Obesity research continues to spring leaks.


Recent discoveries about the roles of 2 uncoupling proteins are changing the way we view obesity and its treatment. The author is also a coauthor of a recent Nature report that mice deficient in uncoupling protein 1 (UCP1) did not become fat, as anticipated, but lean. She found that the other uncoupling protein (UCP2) was up-regulated in the brown adipose tissue (BAT) of these mice, compensating, at least in part, for the lack of UCP1 and preventing obesity. Researchers have known for 40 years that the function of BAT is heat production. In 1978, researchers discovered UCP1, the protein responsible for this function. Subsequent investigation focused on the role of this protein in staving off obesity in animal models. In the early 1990s, surprising evidence from tissues other than BAT show that 20% to 40% of resting cellular energy expenditure is used to counter a proton leak down the electrochemical gradient across the mitochondrial inner membrane. This leak was found to be related to metabolic rate; the search for the mechanism of the leak led to the discovery of UCP2. Both uncoupling proteins have been found to act as leaks in mitochondrial inner membranes, allowing the dissipation of proton motive force. These findings could lead to new treatments for obesity and non-insulin-dependent diabetes mellitus.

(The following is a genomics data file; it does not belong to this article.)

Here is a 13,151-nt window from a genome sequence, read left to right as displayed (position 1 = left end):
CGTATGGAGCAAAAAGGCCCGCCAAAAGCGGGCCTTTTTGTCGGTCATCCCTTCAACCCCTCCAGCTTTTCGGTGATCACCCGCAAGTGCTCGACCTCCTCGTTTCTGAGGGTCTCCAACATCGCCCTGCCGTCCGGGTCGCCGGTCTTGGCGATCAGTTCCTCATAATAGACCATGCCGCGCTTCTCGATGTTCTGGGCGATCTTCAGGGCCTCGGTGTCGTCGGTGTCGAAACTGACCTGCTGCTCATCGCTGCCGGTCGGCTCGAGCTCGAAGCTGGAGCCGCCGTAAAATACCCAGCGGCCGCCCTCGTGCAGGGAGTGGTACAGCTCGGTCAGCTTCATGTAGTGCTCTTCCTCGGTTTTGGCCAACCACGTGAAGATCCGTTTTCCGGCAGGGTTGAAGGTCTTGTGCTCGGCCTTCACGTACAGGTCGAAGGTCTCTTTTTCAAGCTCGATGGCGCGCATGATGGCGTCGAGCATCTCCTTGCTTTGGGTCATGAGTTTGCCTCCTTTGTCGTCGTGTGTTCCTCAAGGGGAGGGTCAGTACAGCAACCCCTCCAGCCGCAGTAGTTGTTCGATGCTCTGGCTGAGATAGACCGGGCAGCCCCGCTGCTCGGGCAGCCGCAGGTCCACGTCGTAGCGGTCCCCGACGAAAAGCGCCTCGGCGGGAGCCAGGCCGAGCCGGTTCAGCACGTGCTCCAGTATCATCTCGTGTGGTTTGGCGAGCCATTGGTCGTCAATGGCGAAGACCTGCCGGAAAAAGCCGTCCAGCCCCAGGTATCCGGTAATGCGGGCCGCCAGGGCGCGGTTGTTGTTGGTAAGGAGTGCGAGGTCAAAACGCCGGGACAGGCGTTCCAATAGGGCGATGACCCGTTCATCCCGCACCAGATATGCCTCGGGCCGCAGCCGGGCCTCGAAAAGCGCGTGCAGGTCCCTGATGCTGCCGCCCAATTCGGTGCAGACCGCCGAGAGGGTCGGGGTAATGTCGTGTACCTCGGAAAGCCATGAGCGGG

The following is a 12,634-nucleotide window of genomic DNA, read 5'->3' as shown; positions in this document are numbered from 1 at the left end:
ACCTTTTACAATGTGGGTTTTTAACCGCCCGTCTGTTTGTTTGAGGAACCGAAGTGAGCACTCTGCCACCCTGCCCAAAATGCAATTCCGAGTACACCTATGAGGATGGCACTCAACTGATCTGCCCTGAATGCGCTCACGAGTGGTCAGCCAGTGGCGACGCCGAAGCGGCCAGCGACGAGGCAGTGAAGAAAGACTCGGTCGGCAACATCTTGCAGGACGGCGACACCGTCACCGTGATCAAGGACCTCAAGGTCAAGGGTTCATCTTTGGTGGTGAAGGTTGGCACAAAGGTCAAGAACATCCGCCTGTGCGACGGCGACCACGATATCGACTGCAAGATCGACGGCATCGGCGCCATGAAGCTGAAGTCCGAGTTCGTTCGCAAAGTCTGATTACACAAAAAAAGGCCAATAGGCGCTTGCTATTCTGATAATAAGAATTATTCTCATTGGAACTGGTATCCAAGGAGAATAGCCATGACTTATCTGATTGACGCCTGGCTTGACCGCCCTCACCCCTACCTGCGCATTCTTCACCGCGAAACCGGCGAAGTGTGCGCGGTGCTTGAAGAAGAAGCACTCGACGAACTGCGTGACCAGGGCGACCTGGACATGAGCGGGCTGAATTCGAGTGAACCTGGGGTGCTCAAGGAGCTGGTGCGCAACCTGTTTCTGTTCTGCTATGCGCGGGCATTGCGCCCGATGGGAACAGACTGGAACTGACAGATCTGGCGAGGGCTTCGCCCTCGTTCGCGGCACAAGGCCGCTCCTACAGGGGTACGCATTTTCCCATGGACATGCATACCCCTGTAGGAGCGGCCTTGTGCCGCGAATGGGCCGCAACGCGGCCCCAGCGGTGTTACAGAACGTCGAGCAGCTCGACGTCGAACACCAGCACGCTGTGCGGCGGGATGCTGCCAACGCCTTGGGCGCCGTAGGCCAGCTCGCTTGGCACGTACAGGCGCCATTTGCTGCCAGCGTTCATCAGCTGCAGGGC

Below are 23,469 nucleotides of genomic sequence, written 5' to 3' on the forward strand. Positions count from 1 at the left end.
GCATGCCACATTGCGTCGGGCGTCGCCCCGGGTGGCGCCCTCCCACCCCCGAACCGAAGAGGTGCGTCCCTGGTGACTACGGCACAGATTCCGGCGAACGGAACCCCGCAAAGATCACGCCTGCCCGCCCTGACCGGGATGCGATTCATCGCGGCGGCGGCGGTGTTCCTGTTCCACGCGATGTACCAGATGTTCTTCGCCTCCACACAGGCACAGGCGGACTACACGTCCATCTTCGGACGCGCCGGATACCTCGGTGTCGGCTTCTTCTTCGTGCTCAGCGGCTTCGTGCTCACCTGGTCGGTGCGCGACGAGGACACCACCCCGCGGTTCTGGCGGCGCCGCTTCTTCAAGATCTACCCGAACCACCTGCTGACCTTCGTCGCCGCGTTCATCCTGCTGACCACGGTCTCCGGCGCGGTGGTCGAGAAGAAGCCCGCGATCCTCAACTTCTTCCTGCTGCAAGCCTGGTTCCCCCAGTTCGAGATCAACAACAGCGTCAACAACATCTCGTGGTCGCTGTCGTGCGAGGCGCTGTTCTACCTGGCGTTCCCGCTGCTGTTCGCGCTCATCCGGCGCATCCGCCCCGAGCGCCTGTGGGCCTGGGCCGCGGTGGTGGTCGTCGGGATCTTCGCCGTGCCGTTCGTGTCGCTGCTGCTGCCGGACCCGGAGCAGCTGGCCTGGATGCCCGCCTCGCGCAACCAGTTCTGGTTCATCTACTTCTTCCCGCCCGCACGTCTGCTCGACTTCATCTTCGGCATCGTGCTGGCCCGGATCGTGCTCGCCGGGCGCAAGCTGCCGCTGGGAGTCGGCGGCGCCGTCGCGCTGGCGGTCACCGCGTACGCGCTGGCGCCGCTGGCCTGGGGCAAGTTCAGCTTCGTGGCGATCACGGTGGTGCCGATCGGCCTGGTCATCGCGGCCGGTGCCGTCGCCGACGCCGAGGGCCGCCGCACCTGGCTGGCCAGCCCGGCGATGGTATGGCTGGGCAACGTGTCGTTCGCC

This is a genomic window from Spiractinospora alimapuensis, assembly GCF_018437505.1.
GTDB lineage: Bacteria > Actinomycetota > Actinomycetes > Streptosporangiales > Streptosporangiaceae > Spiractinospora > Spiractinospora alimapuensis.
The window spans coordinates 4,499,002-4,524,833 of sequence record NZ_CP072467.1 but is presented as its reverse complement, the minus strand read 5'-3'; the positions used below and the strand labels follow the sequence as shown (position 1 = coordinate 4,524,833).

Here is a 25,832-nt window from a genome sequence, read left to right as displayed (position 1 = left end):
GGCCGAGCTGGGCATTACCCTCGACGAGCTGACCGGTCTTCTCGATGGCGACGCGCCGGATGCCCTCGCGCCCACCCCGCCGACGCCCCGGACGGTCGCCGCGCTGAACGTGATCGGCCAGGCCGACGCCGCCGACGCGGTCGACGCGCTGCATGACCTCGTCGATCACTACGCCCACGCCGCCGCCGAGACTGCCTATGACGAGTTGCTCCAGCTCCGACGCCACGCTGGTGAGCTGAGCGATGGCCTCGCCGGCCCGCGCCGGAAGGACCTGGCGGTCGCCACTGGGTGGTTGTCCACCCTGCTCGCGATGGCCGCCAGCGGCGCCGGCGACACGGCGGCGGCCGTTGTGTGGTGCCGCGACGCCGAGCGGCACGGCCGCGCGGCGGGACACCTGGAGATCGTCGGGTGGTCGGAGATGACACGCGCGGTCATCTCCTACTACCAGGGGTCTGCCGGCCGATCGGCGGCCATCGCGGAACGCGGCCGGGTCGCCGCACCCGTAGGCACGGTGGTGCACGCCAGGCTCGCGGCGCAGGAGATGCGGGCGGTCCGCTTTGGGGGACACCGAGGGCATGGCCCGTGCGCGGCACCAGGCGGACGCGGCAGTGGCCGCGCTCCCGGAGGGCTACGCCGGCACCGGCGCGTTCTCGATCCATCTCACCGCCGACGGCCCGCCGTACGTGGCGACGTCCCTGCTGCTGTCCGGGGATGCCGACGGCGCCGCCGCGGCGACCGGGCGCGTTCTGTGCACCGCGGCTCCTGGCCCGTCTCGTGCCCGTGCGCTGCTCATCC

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@article{Harper1997ObesityRC, title={Obesity research continues to spring leaks.}, author={Mary-Ellen Harper}, journal={Clinical and investigative medicine. Medecine clinique et experimentale}, year={1997}, volume={20 4}, pages={239-44} }